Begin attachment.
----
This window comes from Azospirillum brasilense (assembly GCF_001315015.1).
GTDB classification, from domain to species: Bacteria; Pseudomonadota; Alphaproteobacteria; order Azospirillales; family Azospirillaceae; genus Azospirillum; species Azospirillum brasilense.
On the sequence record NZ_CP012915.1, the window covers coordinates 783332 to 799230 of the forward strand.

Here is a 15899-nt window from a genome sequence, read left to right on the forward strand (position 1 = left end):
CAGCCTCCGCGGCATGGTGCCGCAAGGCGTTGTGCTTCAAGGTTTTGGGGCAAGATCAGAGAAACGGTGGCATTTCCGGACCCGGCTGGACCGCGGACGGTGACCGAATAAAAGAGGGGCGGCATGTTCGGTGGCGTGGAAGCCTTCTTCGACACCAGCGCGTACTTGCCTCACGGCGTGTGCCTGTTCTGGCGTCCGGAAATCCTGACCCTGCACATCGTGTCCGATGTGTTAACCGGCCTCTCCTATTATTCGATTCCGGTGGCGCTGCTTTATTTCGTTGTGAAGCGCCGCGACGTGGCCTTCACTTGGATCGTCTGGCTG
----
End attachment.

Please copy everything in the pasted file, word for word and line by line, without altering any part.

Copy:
This window comes from Azospirillum brasilense (assembly GCF_001315015.1).
GTDB classification, from domain to species: Bacteria; Pseudomonadota; Alphaproteobacteria; order Azospirillales; family Azospirillaceae; genus Azospirillum; species Azospirillum brasilense.
On the sequence record NZ_CP012915.1, the window covers coordinates 783332 to 799230 of the forward strand.

Here is a 15899-nt window from a genome sequence, read left to right on the forward strand (position 1 = left end):
CAGCCTCCGCGGCATGGTGCCGCAAGGCGTTGTGCTTCAAGGTTTTGGGGCAAGATCAGAGAAACGGTGGCATTTCCGGACCCGGCTGGACCGCGGACGGTGACCGAATAAAAGAGGGGCGGCATGTTCGGTGGCGTGGAAGCCTTCTTCGACACCAGCGCGTACTTGCCTCACGGCGTGTGCCTGTTCTGGCGTCCGGAAATCCTGACCCTGCACATCGTGTCCGATGTGTTAACCGGCCTCTCCTATTATTCGATTCCGGTGGCGCTGCTTTATTTCGTTGTGAAGCGCCGCGACGTGGCCTTCACTTGGATCGTCTGGCTG